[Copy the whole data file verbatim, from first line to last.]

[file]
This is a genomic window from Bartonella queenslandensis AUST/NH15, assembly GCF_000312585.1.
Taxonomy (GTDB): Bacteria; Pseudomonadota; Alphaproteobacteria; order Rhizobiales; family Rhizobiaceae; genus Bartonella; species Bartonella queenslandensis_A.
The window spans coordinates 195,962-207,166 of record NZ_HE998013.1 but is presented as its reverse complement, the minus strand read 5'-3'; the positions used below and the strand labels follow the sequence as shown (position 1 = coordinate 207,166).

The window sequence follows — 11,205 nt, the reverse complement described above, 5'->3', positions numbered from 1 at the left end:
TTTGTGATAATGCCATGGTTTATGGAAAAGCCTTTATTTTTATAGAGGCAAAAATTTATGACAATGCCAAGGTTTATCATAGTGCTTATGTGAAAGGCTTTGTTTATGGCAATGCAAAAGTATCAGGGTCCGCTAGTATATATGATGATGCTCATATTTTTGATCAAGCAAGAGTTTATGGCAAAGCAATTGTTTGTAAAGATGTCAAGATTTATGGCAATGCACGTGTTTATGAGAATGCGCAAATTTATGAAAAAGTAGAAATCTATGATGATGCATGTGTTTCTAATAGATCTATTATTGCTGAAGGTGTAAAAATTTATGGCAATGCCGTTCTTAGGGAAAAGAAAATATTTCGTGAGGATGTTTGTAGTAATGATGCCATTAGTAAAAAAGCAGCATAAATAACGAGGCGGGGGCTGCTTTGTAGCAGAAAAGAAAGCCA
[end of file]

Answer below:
This is a genomic window from Bartonella queenslandensis AUST/NH15, assembly GCF_000312585.1.
Taxonomy (GTDB): Bacteria; Pseudomonadota; Alphaproteobacteria; order Rhizobiales; family Rhizobiaceae; genus Bartonella; species Bartonella queenslandensis_A.
The window spans coordinates 195,962-207,166 of record NZ_HE998013.1 but is presented as its reverse complement, the minus strand read 5'-3'; the positions used below and the strand labels follow the sequence as shown (position 1 = coordinate 207,166).

The window sequence follows — 11,205 nt, the reverse complement described above, 5'->3', positions numbered from 1 at the left end:
TTTGTGATAATGCCATGGTTTATGGAAAAGCCTTTATTTTTATAGAGGCAAAAATTTATGACAATGCCAAGGTTTATCATAGTGCTTATGTGAAAGGCTTTGTTTATGGCAATGCAAAAGTATCAGGGTCCGCTAGTATATATGATGATGCTCATATTTTTGATCAAGCAAGAGTTTATGGCAAAGCAATTGTTTGTAAAGATGTCAAGATTTATGGCAATGCACGTGTTTATGAGAATGCGCAAATTTATGAAAAAGTAGAAATCTATGATGATGCATGTGTTTCTAATAGATCTATTATTGCTGAAGGTGTAAAAATTTATGGCAATGCCGTTCTTAGGGAAAAGAAAATATTTCGTGAGGATGTTTGTAGTAATGATGCCATTAGTAAAAAAGCAGCATAAATAACGAGGCGGGGGCTGCTTTGTAGCAGAAAAGAAAGCCA